I will be discussing my paper on one of the most common cardiovascular emergencies which would be a patient in cardiac arrest. I believe this is by far the most common occurrence in the health care field because there are so many causes to put pressure on the heart.
Many calls in the EMS profession are chest pains and shortness of breath. Many heart problems cause anxiety, abnormal heart pulse, palpitations and lack of blood flow. Sudden cardiac death is typically defined as an unexpected natural death from a cardiac cause within 1 hour of the onset of symptoms.
Estimating the prevalence of sudden cardiac death is difficult but is variously estimated as up to half of heart-related deaths or up to 10% of all deaths in our community. (Vandenberg et al., 2017)
Cardiac arrest can be caused by many of the symptoms discussed, but this is usually when the heart has completely given up and is no longer acting as the pump to provide blood and oxygen throughout the entire body.
This is when cardiopulmonary resuscitation (CPR) is initiated as a management to preserve the organs and provide oxygen to the patient. Sometimes CPR works and return of spontaneous circulation (ROSC) occurs. The heart can be defibrillated or cardioverted depending on the rhythm. Sometimes shocking it to stop it to get it to return to normal function is a great choice before it getting completely out of control. Other interventions in the EMS and hospital settings epinephrine is administered in a dose of 1:10,000 to restart the heart to give it a jumpstart for emergency situations and sometimes an implanted cardioverter can be surgically inserted to prevent future attacks on the heart.
The best interventions for many people that are faced with hypertension, coronary artery disease, irregular heart rhythms or any other type of heart disease would be to get checked by the primary physician routinely. Part of managing heart problems is noticing the symptoms before it ever leads to cardiac arrest because that is the most fatal of heart issues. Cessation of smoking, and sufficient treatment of diabetes and arterial hypertension, are therefore paramount to the prevention of SCD. In addition, several drugs are useful to prevent SCD in patients with known coronary artery disease or heart failure. Drugs that prevent acute ischaemic cardiac events (aspirin, hydroxymethylglutarate CoA (HMG?CoA) reductase inhibitors or statins, ??blockers) appear to have a moderate effect in reducing SCD caused by ischaemic heart disease. (Kirchhof et al., 2006)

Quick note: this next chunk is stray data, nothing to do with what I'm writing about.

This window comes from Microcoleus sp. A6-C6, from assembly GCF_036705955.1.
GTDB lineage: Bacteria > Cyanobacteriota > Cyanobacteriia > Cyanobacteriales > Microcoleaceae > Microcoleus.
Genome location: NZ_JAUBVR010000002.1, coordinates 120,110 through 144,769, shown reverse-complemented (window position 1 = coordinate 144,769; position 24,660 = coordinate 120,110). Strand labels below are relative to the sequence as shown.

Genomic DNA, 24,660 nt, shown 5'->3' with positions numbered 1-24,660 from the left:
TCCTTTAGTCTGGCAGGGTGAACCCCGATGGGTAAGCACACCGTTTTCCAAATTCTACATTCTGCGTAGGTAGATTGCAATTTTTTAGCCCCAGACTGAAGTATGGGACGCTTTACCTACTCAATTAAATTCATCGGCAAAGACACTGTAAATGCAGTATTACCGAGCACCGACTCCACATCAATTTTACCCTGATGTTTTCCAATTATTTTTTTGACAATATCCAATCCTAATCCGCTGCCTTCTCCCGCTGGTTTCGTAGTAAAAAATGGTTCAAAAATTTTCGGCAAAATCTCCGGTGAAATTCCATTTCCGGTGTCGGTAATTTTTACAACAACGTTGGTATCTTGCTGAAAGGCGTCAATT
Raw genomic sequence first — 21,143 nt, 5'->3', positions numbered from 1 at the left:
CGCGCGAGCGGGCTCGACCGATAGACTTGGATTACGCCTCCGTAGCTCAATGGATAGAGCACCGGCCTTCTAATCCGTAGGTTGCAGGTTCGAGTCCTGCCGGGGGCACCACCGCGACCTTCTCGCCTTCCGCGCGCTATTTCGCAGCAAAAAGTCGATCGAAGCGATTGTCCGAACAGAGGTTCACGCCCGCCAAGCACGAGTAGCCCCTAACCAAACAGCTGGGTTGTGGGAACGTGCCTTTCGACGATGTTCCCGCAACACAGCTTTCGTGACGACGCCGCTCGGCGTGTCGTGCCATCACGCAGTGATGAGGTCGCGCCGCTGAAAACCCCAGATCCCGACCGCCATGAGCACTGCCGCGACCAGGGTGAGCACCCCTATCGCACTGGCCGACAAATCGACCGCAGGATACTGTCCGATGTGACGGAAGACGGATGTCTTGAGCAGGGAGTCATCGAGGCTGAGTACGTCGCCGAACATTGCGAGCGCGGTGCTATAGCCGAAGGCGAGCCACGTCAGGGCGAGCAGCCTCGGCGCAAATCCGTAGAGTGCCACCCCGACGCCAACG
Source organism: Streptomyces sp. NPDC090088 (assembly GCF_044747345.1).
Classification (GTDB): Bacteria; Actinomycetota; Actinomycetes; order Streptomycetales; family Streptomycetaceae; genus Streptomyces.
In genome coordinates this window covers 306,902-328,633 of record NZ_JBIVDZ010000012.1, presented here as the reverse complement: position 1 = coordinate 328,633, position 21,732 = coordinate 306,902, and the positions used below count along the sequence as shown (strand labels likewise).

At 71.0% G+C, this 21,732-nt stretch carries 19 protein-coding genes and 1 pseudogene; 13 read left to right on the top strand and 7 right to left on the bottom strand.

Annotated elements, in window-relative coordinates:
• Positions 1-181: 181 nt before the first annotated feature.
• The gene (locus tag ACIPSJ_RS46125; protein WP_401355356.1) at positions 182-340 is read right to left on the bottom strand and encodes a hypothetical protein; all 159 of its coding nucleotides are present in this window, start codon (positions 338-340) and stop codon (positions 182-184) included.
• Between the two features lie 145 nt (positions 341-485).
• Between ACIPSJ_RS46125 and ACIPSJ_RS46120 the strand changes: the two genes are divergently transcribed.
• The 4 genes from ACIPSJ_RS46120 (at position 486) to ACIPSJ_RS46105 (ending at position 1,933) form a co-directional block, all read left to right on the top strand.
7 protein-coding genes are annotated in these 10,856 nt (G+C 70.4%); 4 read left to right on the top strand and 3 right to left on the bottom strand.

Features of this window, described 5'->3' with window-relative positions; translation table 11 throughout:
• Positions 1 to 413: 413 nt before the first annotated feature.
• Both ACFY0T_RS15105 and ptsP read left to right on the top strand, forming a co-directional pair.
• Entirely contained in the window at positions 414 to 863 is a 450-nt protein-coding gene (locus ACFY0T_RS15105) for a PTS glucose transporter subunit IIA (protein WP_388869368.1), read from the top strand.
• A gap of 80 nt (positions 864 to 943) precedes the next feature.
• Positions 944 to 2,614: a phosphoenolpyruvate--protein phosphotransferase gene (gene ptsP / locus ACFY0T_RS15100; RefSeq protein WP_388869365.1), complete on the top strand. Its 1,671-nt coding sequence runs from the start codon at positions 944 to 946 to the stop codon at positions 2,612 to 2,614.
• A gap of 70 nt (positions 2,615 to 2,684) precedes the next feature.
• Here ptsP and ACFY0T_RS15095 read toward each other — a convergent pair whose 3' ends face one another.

Other ways to prevent cardiovascular diseases which lead to emergencies if not monitored, would be to stay active, exercise frequently and eat healthier meals. Exercise is a great way to help the body function more efficiently by reducing blood pressure, cholesterol and sends fat away from arteries. Exercising also creates a great habit for a daily lifestyle. It also helps with improving circulation therefore lowers the risk of blood clots that can lead to a heart attack. Eating better will also be a great way to reduce cholesterol, fats and prevent putting greasy meals into your body causing arteries to slowly become compacted which puts more pressure on the arteries that cause additional heart problems.
Prevention is the key when it comes to cardiovascular emergencies because once it is so bad there is not enough medication or exercise able to fix it without pre-hospital or hospital care. Lifestyle management plays an important role in the world of cardiovascular care, and for most cardiovascular diseases, exercise is listed as an essential component of lifestyle advice. (Bove, 2016). In conclusion being in involved with your primary care physician, taking necessary prescribed medications and exercising will prevent a life threatening sudden cardiac arrest and avoid interventions to manage it in a pre-hospital and hospital setting.
Bove A. A. (2016). Exercise and Heart Disease. Methodist DeBakey cardiovascular journal, 12(2), 74-5. P., Breithardt, G., & Eckardt, L. (2006). Primary prevention of sudden cardiac death. Heart (British Cardiac Society), 92(12), 1873-8. J. I., Perry, M. D., & Hill, A. P. (2017). Recent advances in understanding and prevention of sudden cardiac death. F1000Research, 6, 1614. doi:10.12688/f1000research.11855.1.